I was talking to…probably Alice…about Daphne du Maurier and Rebecca and how excellent it is and how excellent My Cousin Rachel is also, and Alice was like, But didn’t you write a Thing on her and aren’t you maybe a bit biased? And I was like, Yes to that first bit and possibly yes to that second bit, although I will be the first to admit that her early stuff can be Kind Of Terrible.
Which brings us to The Doll! (Segues!) Because these are all early short stories, either Not Previously Published or Not Easily Findable. And they are kind of terrible, but here’s the thing (and this may be Raych’s Bias talking): even when Daphne is terrible, she is also atmospheric and cynical and sort of bitchy, so I secretly love it (secretly here on my blog on the internet).
So even though most of these stories are bad, they are campily, juicily, childishly bad. And she doesn’t have to sustain them for more than a few pages, so she can throw all of her energy and cheerful horror into a packet. And the first one begins on an island where ‘the people had degenerated into a quiet, listless folk, the inevitable result of intermarriage.’ And then a bunch of randy pirates pull in and shake things up.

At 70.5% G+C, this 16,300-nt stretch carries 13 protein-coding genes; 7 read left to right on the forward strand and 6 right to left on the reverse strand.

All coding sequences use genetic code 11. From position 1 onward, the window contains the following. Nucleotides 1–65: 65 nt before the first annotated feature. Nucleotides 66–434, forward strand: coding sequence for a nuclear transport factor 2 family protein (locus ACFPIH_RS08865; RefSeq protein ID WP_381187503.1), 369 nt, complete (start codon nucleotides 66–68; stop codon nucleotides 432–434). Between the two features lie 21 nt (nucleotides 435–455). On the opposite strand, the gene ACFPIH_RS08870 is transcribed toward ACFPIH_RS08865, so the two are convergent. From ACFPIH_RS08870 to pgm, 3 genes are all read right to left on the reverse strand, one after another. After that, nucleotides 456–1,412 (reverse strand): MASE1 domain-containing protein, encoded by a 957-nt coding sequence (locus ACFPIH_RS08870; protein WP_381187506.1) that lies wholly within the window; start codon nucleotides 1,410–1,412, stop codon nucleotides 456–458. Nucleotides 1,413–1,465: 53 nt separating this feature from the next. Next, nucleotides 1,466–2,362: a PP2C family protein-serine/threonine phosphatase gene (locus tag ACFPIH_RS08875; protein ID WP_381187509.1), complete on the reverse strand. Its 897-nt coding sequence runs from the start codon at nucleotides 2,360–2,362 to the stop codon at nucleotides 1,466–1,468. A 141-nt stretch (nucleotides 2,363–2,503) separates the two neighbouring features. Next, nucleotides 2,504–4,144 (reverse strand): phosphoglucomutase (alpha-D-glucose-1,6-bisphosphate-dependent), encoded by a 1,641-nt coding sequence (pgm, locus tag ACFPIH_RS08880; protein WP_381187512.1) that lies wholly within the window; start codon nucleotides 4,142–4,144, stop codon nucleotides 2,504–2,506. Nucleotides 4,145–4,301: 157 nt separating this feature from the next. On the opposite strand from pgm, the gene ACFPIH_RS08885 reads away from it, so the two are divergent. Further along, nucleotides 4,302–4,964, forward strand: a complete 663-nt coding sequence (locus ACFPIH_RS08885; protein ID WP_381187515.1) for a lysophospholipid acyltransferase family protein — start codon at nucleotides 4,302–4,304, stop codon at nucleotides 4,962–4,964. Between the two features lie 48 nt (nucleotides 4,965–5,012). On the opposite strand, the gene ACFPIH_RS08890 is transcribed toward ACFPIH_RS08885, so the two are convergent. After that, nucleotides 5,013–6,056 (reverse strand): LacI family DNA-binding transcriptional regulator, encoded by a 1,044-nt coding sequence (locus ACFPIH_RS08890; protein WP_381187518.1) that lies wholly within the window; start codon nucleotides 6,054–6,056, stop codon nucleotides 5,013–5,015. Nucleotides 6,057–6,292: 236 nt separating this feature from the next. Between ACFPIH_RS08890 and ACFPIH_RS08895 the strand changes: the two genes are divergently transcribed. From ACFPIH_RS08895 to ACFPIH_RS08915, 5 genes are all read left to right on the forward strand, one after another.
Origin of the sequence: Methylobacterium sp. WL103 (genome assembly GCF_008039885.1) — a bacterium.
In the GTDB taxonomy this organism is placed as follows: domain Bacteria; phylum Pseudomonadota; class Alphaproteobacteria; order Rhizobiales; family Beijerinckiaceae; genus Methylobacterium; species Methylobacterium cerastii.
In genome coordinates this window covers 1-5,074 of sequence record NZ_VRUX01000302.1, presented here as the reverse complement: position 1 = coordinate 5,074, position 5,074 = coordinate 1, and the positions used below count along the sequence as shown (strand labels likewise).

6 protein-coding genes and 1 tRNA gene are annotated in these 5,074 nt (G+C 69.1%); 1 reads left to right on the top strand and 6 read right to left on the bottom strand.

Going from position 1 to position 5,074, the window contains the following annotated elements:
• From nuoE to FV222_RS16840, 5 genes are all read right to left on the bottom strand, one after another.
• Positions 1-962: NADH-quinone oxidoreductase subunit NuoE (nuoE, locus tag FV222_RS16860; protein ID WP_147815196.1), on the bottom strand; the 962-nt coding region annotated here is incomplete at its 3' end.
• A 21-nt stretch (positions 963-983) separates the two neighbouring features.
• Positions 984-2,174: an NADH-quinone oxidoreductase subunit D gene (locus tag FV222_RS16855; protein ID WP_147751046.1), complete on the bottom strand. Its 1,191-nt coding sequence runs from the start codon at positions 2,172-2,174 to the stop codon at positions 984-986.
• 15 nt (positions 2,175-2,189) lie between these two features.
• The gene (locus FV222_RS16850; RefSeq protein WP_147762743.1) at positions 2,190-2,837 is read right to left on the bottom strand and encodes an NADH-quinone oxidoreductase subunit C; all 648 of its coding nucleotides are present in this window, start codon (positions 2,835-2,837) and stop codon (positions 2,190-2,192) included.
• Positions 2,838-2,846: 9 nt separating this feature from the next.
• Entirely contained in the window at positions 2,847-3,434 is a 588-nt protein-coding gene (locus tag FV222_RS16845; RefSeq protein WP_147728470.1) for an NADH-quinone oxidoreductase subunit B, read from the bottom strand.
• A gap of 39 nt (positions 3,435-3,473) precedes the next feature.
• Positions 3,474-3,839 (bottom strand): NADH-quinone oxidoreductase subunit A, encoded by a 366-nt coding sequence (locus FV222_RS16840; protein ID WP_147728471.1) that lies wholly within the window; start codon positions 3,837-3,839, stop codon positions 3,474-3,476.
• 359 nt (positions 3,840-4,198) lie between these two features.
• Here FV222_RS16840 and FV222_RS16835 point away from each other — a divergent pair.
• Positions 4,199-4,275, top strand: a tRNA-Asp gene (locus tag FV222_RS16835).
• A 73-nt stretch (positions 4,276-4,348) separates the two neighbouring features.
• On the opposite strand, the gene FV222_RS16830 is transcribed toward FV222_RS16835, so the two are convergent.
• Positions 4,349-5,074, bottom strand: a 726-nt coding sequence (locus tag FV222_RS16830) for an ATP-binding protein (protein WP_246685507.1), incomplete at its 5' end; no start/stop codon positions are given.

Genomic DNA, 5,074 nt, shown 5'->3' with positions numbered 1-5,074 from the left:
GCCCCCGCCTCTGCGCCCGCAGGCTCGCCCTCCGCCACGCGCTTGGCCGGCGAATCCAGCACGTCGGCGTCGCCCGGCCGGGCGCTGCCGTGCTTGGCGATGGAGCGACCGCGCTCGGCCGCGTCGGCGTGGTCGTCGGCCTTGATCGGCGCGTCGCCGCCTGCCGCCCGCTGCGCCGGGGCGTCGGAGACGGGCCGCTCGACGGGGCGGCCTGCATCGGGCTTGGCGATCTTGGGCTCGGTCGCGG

There are a particular few good gems in here (ok, there is at least one solidly gemmy gem). The Happy Valley freaked my shit, and the ending is an open door into WHAT THE HELL WAS GOING ON? But then there are others, like Nothing Hurts for Long, where a gal spends long, lovely hours primping for her man’s return from Berlin after three years, but is interrupted by a desperate phone call from a friend whose man has left her after returning from a long absence because, as the friend says, ‘going away does make a difference to a man.’ And then?
The first gal’s man comes home from Berlin and is, you know, cold and stuff.
So her moral is sometimes tedious (what’s this, you say? There are members of the clergy who look only to advance their own place in society, and care not for the poor, weak and weary? How shocking). And an ending that may have been fresh and daring in the 30s smacks of Obvious Juice now, like when the recently-blossomed young school girl returns home and her mother is like *jealous bitch-face* and her mother’s secret long-time lover is like *leer*
But! This is probably my bias chirping in again, but the stories themselves are delightful and engrossing and cleverly-drawn. They is UNROMANTICAL IN THE EXTREME, but almost amusedly so. Like, isn’t it hilarious how much we all hate each other?
Not your best, DdM, but certainly better than some other bests. Seven caterpillars.
Requisite ass-covering: book received from TLC Tours. I know! I hate book tours. But I love du Maurier. Paradox.